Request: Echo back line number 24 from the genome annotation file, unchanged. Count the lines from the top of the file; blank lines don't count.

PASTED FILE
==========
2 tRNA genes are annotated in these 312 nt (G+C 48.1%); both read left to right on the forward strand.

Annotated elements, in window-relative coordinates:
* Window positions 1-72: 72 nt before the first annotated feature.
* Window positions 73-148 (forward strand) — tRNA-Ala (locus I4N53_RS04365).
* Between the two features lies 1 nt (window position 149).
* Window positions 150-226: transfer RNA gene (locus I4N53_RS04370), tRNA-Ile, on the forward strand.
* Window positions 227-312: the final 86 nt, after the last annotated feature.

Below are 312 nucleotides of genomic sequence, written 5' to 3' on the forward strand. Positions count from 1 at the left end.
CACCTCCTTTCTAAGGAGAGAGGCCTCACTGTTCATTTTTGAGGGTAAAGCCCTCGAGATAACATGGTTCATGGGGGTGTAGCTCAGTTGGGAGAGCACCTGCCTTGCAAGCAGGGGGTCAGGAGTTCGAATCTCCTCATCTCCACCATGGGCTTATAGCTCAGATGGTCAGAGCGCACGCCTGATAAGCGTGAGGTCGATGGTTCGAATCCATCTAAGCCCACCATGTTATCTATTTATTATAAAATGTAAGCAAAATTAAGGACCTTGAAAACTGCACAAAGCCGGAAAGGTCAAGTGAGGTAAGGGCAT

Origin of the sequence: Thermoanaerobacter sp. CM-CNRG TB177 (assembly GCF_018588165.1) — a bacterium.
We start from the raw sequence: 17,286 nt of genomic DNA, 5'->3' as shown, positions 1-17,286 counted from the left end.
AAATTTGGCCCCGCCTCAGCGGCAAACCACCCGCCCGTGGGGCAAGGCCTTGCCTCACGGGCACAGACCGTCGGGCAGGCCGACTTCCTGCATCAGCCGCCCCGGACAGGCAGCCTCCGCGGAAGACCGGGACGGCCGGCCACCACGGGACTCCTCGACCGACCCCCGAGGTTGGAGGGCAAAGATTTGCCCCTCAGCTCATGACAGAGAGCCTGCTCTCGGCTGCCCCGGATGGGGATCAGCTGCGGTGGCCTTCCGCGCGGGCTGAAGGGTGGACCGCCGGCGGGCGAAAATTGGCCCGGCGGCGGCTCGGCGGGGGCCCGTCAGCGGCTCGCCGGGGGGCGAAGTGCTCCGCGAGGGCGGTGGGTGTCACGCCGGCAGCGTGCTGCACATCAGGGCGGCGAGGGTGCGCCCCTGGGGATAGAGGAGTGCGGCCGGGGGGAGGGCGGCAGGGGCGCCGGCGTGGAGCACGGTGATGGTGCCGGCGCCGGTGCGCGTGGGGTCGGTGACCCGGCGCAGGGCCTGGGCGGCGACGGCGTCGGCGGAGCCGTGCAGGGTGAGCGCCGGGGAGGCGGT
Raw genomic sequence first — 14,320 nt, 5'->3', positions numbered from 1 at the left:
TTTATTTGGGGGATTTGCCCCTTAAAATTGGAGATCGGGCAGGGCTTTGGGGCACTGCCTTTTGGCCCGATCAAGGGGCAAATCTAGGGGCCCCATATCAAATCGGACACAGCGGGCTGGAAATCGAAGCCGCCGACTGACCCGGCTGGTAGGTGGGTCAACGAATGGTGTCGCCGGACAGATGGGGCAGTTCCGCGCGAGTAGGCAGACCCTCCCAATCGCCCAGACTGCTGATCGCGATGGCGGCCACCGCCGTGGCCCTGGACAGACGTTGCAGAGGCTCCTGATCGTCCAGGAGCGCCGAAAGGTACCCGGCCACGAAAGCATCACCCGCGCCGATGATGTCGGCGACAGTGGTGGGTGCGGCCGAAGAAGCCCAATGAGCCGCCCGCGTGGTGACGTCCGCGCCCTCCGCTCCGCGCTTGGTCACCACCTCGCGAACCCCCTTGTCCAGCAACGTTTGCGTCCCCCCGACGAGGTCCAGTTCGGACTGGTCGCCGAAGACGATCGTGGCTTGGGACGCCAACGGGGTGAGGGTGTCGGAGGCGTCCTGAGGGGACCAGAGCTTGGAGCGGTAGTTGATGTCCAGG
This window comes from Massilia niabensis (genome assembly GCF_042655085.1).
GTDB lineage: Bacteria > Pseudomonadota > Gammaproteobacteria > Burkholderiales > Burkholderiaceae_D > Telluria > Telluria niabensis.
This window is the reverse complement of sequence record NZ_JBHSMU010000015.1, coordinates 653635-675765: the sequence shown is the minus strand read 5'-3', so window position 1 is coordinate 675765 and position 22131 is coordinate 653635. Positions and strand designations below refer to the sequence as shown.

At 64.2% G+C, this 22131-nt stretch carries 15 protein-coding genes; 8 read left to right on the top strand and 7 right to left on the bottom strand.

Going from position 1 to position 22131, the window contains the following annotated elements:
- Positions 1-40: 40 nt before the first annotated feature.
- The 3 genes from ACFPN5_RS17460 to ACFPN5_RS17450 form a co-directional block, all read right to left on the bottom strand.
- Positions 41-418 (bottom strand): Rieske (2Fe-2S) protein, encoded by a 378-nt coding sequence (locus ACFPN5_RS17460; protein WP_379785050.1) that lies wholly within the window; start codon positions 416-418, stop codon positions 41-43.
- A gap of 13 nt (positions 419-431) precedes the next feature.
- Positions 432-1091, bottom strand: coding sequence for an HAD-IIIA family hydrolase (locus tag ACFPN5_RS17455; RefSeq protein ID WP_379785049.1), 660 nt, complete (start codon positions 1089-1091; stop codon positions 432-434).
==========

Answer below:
- Positions 432-1091, bottom strand: coding sequence for an HAD-IIIA family hydrolase (locus tag ACFPN5_RS17455; RefSeq protein ID WP_379785049.1), 660 nt, complete (start codon positions 1089-1091; stop codon positions 432-434).